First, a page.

Second, check each of the rollers that the weights ride on to ensure they are moving freely and they have no flat spots on them. On a sled that has been sitting for a number of years like this, it is very common for rust or corrosion to develop on the shaft that the bushings ride on (both the main shaft that the moveable sheave bushings ride on as well as the pins that the rollers ride on).

Third, check for rust or corrosion between the weight bushing and the weight pin, which would lock the weight to the pin. Corrosion in any of these areas will keep the clutch from shifting until the centrifugal force is high enough to force the clutch to shift past this point. That would explain the 7000-8000 rpm engagement.

Finally, to verify that the moveable sheave will shift properly, pull the cap off of the clutch, remove the spring and then torque the cap back in place. Now run the clutch by hand through its full range of motion to see if there are any “sticky” spots in the shift. This way, you can tell if you have a tight bushing or an issue with your buttons. Once you ensure that the clutch shifts properly, reassemble it with the spring in it. The cap and spider both have an alignment “X” mark on them. Make sure and line the X’s up when reassembling it.

On the driven clutch, again I would check both bushings and check the shaft for corrosion. This sled has a button secondary on it, and the buttons and large diameter bushing that runs on the helix are the most common problems. The outside of the helix will have bushing material transferred onto it that will need to be cleaned off.

Also, if you look at the helix bushing and see the copper exposed, then it’s time to change the bushing (if it has many miles on it, it will be bad). Before putting it back together, make sure to polish the ramp area of the helix where the buttons ride. This will make the clutch shift much smoother.

The driven clutch will have no effect on your engagement rpm, but if you do these simple service items, it will shift much better than if you leave it alone. When you reassemble it, the clutch has to be wound past one ramp to preload the spring. Also, pay attention to the hole position the spring is in and put it back in the same place as before. This would also be a good time to replace the driven spring, as I’m sure it has lost tension over the years. We recommend replacing springs every couple of years. – Jerry Mathews, Starting Line Products
2015 Arctic Cat XF 9000 Limited trail upgrades
XF 9000 recommended trail upgrades
Q:
I recently bought a 2015 XF 9000 Limited and would like to change the sound of the motor without being too loud. I have also heard the tuners really bring the engine to life, but I don’t want to jeopardize reliability. What are your recommendations? – DirtyHarry

A: You’ve asked this question in the right issue of AmSnow! Our Tech Editor, Olav Aaen, has a full article detailing a couple of aftermarket tuners on pg. 44. There are many options to consider depending on budget, ease-of-use preferences and where a particular tuner might be most usable (in the shop vs. on the trail).

As far as upgrading your exhaust, there’s a multitude of options with legally acceptable decibel levels for trail riding. Most options will run $300-$450. What you end up with will depend on what’s most important to you. If weight savings is most important, you might consider a carbon fiber option such as the one from Straightline Performance, which saves 18 lbs. If noise level is less a concern, you could look at the Competition Series by Speedwerx, which saves 15 lbs. but is slightly louder and designed for competition use. Bikeman Performance has had plenty of success with its Full Velocity muffler, which offers a weight advantage of 9 lbs., a 13-14 hp gain and only 5-6 db more than stock.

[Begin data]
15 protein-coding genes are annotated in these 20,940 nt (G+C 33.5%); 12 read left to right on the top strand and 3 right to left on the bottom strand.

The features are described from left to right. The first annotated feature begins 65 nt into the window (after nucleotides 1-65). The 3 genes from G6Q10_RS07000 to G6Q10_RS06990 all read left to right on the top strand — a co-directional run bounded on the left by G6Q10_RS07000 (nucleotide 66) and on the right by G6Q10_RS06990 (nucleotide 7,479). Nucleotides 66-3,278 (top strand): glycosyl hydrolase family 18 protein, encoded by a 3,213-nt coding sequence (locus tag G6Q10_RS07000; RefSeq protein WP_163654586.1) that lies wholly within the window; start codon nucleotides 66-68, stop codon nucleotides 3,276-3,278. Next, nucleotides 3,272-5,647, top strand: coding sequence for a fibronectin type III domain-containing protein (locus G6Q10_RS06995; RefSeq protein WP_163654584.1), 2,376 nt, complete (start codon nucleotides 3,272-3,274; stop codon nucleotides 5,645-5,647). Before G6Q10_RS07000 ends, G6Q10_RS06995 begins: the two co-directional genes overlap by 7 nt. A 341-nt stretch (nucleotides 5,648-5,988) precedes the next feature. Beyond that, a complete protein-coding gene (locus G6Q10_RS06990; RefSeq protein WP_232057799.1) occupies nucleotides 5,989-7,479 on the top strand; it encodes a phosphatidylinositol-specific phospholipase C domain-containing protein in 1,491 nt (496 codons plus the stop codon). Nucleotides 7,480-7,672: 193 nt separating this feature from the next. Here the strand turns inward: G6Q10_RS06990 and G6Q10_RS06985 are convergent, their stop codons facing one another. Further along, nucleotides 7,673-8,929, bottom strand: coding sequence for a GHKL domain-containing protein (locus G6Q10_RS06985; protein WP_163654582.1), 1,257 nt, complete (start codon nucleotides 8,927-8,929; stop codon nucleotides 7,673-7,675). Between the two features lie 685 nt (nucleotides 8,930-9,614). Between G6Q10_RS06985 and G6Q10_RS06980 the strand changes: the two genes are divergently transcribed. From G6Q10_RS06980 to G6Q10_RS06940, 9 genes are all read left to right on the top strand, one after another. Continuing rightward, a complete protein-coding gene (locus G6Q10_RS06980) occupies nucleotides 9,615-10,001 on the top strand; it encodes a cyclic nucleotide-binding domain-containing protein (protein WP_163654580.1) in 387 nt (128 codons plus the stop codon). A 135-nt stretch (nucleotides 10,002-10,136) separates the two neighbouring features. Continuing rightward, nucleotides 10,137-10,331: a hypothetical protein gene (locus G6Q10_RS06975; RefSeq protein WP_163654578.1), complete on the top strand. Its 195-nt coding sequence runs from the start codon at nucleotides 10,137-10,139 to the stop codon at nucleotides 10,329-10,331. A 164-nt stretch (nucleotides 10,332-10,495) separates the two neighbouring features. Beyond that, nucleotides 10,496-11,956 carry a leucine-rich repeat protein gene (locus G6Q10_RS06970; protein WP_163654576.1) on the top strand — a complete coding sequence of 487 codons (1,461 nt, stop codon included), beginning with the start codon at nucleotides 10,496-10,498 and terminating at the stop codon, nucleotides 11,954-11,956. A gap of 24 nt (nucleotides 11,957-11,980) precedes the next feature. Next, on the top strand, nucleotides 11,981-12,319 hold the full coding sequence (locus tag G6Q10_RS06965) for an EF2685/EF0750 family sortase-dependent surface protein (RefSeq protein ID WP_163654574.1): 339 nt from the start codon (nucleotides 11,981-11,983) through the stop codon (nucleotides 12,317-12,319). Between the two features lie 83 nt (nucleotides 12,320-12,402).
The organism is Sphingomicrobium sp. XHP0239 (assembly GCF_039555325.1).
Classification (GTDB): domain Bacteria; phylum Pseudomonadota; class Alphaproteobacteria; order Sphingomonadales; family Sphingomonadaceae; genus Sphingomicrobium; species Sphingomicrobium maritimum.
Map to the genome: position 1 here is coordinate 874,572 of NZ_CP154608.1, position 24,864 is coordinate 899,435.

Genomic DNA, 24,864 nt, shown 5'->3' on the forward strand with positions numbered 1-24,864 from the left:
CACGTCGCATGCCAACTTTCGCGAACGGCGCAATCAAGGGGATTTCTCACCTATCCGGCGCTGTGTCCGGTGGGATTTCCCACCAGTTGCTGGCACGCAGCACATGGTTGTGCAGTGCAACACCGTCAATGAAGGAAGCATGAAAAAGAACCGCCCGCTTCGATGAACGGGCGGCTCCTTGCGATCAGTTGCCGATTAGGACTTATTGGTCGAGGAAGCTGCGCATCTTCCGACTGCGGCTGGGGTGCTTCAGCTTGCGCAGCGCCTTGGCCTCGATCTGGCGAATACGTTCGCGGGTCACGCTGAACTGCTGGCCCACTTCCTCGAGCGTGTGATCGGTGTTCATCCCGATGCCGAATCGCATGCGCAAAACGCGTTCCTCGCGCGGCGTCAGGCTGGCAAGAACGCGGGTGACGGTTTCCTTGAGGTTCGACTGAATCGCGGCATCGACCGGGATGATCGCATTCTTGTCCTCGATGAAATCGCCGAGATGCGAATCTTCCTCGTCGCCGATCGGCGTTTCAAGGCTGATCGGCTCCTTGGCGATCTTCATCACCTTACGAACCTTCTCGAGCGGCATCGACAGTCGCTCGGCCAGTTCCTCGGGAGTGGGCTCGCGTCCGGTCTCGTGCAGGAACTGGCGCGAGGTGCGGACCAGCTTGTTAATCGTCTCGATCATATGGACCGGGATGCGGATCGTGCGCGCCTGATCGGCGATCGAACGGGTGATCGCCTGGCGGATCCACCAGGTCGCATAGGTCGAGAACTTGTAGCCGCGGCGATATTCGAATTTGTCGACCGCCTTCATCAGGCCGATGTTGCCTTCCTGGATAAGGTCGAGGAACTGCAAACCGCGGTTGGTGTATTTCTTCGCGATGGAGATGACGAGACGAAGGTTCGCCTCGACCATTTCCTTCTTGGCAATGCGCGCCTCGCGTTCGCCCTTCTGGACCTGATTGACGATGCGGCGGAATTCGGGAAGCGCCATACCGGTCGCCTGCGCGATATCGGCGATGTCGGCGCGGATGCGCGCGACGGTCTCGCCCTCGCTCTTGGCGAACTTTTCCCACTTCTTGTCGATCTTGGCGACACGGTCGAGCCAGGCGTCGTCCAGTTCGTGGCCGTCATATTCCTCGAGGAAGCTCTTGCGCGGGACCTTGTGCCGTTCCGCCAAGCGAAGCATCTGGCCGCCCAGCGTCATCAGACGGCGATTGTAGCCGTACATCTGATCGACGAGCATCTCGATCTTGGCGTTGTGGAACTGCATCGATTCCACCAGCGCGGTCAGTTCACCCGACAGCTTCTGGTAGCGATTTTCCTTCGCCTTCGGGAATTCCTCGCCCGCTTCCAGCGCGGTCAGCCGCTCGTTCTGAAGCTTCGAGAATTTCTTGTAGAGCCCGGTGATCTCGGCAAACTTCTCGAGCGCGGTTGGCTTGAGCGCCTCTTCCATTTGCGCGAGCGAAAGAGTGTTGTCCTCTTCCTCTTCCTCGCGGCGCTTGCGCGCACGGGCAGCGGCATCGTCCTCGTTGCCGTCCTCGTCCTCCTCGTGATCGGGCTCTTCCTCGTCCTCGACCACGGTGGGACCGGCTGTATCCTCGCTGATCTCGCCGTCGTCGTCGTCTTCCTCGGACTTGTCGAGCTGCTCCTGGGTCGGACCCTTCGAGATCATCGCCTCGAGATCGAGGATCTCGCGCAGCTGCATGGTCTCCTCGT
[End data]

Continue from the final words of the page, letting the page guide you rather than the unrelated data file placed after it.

Cosmetic concerns, such as sound and appearance, are only part of the equation for selecting exhaust items.

A lot will depend on what your desired performance benefits are, if you run any different fuel programs with the tuner, etc. Our best advice would be to get on the phone and talk to any of a multitude of aftermarket companies that work on turbo Cats to see what they’d recommend for your application. – Experts

More XF Mod Options
That is a very bulletproof engine in that sled. Any of the four stage ECU programs work great, and all need an aggressive clutch kit to complement the additional power. It’s a turbocharged engine, so you can use just about any aftermarket silencer and maintain good sound levels for trail riding, since the turbo chops up the sound all on its own. One of the best purchases is a four wheel axle kit, and make sure clutch alignment is on for belt longevity. This machine in stock form is a touch faster than the best 800s in the 2-stroke category. With the ECU reprogramming, it is unstoppable on the long straights. With some good suspension tuning, it can also be fun in the tight twisters. – Todd Guthrie, Dyna-Tek Performance
New Indy 800 motor?
Q:
I know that the new AXYS has a new version of the Cleanfire 800 motor that was not put into the 2015 Indy 800. Does anyone know what version of the 800 will be put in the new Indy 800? – 1000cc

A: Right now, our best guess is that the 2017 800 Indy will still have the former 800cc engine (not the new H.O. version), since the Indy still sits in the Pro-Ride chassis. The AXYS chassis and the 800 H.O. were developed by Polaris in tandem. The motor mounts and more are different. Unless something changes on the Pro-Ride chassis, the new H.O. engine simply isn’t going to fit correctly. With the success of the AXYS, it may not be worth the engineering investment to make that happen. – Experts
If you ask it, they will answer!
Each month, we take a sampling of questions from our “Ask the Experts” forum to showcase in the magazine. Our online forums allow users to ask questions and get them answered by some of the top minds in the industry, from ourselves and companies like Straightline Performance, Dyna-Tek Racing, Starting Line Products and more! All you need to do is log on and register your user name. Go ahead; it’s FREE!